Ruchir Sharma, the Head of Emerging Markets and Chief GlobalStrategist for Morgan Stanley Investment Management, is right when he says onlythe foolhardy might wish to predict this election. So divided is the nationthat data and analyses, complex at the best of times, can be very misleading in2019. One may instead safely say that after six phases of polling and just onelast phase left, that the race is still on. That speaks a lot on how peopleanalyse issues and compare policies – high election spends, more social mediaand publicity do not always work the way they are intended to. Moreover, theview from the cities is very different and often less important than the viewfrom the heartland. The city elite tend to know, understand and evaluate mostlyfrom a limited and binary frame: an example of this is the argument heard sonauseatingly often that it has to be Narendra Modi this time because RahulGandhi is not ready. The rest are dismissed by many of the elite as a powerhungry, rag-tag group.
This does not help understand the dynamic at play in ascomplex a process as the Indian election. There are a host of considerationsthat rule, and not all of them are easily fathomed by city folk who tend toprefer the so-called national parties and pre-set alliances. Some of thesedynamics are now opening up the reading, tentative, early and not backed upwell, that the SP-BSP combine is emerging stronger than was earlier expected inUttar Pradesh. This in turn opens the possibility of a tilting of the balance infavour of an arrangement at the national level very different form the onewe've had for the last five years.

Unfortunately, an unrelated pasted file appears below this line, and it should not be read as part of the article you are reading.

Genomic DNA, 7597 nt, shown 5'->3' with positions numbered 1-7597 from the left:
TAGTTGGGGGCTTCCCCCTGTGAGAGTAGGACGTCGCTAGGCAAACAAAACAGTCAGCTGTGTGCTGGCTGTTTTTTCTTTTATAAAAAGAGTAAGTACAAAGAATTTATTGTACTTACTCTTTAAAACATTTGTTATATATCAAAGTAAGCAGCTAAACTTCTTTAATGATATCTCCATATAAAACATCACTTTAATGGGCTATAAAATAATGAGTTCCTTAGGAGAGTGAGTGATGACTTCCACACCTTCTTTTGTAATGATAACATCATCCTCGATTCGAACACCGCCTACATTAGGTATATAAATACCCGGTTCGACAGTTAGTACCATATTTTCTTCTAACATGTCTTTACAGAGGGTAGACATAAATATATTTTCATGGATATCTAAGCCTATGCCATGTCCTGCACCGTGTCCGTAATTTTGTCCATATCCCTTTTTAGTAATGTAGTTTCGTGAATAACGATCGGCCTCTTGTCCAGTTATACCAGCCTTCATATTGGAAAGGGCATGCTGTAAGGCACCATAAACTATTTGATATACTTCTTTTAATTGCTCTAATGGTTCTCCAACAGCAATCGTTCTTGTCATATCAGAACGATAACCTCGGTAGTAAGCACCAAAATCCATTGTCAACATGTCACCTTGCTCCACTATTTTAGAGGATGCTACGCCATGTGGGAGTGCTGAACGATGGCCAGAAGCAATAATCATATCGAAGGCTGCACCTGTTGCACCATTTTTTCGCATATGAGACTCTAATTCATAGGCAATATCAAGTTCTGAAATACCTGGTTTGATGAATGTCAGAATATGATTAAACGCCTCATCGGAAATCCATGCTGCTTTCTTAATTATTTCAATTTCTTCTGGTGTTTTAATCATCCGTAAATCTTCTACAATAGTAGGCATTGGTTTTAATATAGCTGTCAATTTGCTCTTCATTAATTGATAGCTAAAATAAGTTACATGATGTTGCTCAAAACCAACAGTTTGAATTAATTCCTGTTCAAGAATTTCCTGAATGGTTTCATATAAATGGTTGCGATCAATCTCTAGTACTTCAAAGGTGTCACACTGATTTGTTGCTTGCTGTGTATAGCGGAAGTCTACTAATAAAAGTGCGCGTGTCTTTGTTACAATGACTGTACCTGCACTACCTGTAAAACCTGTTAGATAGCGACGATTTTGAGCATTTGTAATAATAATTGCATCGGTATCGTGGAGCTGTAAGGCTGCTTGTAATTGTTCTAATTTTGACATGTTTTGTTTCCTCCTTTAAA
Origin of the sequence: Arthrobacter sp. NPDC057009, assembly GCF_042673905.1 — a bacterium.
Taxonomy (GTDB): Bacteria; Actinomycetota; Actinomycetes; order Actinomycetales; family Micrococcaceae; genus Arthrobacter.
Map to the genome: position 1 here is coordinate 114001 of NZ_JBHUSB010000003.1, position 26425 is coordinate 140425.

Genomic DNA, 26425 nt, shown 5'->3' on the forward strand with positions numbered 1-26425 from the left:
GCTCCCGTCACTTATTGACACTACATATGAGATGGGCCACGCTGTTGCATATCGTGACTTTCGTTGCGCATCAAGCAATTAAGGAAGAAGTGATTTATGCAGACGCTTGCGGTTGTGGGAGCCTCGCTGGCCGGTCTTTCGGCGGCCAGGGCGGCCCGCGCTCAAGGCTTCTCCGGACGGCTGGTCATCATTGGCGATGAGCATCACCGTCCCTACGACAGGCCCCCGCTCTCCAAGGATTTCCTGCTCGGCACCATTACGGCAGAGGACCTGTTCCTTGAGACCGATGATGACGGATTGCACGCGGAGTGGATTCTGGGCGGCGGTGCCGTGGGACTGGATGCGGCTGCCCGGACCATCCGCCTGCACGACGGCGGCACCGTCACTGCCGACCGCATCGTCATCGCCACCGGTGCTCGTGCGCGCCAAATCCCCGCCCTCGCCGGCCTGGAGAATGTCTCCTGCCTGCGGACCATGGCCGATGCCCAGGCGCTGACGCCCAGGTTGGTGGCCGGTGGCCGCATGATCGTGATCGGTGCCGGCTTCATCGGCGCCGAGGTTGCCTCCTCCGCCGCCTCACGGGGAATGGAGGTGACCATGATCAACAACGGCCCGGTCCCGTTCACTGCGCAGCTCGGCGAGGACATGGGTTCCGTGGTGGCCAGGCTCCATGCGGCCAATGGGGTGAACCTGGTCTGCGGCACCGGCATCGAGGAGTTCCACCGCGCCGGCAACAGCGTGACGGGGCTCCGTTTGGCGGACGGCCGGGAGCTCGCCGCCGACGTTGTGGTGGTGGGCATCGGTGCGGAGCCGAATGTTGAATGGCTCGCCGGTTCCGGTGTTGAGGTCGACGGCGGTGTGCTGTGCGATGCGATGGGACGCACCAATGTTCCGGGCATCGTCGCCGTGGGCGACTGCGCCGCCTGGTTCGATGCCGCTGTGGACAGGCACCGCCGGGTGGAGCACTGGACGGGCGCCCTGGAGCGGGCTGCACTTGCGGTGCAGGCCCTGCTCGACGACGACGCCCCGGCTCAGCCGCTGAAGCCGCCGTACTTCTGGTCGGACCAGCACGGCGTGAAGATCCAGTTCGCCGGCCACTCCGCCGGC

Take the rather less discussed case of cattle roaming thefields across the Hindi heartland. In the light of violence by gau rakshaks,the lynchings that followed and the collapse of the cattle trade that wentalong in a quiet and self-regulated fashion, farmers have let loose animals whoare past their prime and give a lesser yield or are not useful otherwise. Alarge population of members of the bovine family now roams fields across India,a loss first for farmers who have let off their cattle, now exacerbated by theprospect of crops being damaged. Roaming cattle have hurt people, destroyedcrops, eat garbage and will probably die a slow and painful death out of hungerand/or disease. The numbers are astonishing.
According to Dr. John Chelladurai of the Gandhi ResearchFoundation, out of the 190 million Indian cattle, annually about 50 millioncome to the commercial market every year as farmers replace them with younger,higher yielding animals. This trade is estimated to be of the order of Rs.25,000 crores annually, all of it as cash in the hand of the hard-pressedfarmer who could use it to renew his stock of animals or invest in the farm. AsChelladurai has pointed out, the loss is staggering especially as most of theburden falls on the marginal farmer. Further, the cattle trade is linked to thedairy business and so the sudden stoppage of the market in cattle has immediateimplications on production of milk and milk prices. The impact has not beenwell studied, either on business or on elections. But voters are going to beangry, and how this moves is unknown.